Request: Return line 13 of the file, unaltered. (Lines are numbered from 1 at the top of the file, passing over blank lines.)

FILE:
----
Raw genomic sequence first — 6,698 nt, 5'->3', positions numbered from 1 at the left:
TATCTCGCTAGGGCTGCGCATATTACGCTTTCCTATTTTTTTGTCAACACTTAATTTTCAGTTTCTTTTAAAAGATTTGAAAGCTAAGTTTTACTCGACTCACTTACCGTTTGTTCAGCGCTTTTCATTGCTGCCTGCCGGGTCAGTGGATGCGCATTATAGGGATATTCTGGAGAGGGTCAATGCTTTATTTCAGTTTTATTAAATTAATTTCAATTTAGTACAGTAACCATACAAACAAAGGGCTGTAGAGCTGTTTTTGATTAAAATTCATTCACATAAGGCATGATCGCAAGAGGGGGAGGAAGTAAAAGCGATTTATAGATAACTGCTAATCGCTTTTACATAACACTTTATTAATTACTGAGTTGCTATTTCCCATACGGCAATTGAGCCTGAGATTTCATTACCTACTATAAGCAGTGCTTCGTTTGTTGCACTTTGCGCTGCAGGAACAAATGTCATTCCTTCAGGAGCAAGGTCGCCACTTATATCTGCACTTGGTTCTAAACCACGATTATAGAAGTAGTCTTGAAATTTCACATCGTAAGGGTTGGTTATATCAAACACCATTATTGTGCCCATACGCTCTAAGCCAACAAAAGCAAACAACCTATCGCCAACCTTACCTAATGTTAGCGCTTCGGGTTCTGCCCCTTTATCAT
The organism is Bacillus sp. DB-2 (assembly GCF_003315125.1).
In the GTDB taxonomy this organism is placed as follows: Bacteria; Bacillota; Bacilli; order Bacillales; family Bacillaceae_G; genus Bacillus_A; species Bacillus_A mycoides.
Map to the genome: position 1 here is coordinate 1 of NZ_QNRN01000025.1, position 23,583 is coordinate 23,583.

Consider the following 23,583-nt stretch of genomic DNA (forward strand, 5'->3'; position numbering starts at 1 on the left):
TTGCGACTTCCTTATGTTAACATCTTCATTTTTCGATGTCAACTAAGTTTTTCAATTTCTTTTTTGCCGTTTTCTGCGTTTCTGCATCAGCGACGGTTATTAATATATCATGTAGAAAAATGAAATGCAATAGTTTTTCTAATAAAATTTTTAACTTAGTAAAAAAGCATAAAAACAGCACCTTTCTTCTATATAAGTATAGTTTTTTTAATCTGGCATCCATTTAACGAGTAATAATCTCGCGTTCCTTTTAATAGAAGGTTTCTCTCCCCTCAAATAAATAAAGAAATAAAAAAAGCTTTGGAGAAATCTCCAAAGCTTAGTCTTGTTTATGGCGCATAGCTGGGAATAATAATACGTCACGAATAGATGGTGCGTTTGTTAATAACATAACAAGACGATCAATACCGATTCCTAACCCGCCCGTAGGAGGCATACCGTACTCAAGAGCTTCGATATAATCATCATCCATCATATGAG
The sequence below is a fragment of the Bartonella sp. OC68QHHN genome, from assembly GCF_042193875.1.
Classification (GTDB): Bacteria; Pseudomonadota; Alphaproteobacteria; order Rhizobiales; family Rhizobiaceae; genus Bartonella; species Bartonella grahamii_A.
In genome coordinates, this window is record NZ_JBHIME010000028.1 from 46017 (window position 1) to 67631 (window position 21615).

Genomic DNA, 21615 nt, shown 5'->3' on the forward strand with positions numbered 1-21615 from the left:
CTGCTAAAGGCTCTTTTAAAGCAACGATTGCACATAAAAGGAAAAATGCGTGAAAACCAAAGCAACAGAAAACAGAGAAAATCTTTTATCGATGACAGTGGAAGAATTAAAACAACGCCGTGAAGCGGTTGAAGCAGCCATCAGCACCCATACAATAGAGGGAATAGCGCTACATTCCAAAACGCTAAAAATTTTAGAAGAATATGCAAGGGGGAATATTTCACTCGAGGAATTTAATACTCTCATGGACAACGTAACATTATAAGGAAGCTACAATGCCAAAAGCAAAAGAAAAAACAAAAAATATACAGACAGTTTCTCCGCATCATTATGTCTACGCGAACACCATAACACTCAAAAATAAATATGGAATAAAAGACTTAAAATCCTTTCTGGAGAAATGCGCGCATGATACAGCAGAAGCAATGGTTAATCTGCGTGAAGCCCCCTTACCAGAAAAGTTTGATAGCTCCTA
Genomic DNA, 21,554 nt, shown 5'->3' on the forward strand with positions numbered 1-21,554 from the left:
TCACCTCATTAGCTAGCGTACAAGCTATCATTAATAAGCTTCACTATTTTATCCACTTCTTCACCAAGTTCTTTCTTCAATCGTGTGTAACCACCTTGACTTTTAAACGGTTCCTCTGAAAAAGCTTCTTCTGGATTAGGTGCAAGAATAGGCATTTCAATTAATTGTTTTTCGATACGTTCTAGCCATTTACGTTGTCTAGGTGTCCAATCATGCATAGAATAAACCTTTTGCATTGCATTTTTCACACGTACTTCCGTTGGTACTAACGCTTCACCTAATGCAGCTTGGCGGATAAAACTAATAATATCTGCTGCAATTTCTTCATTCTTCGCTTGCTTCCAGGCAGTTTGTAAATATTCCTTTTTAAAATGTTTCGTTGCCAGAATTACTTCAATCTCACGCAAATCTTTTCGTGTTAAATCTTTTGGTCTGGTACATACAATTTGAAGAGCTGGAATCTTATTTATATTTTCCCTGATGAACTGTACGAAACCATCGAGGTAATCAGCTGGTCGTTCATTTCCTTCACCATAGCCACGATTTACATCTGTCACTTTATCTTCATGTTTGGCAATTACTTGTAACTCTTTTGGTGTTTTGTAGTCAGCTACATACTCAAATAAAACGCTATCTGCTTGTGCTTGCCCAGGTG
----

Genomic DNA, 21,554 nt, shown 5'->3' on the forward strand with positions numbered 1-21,554 from the left: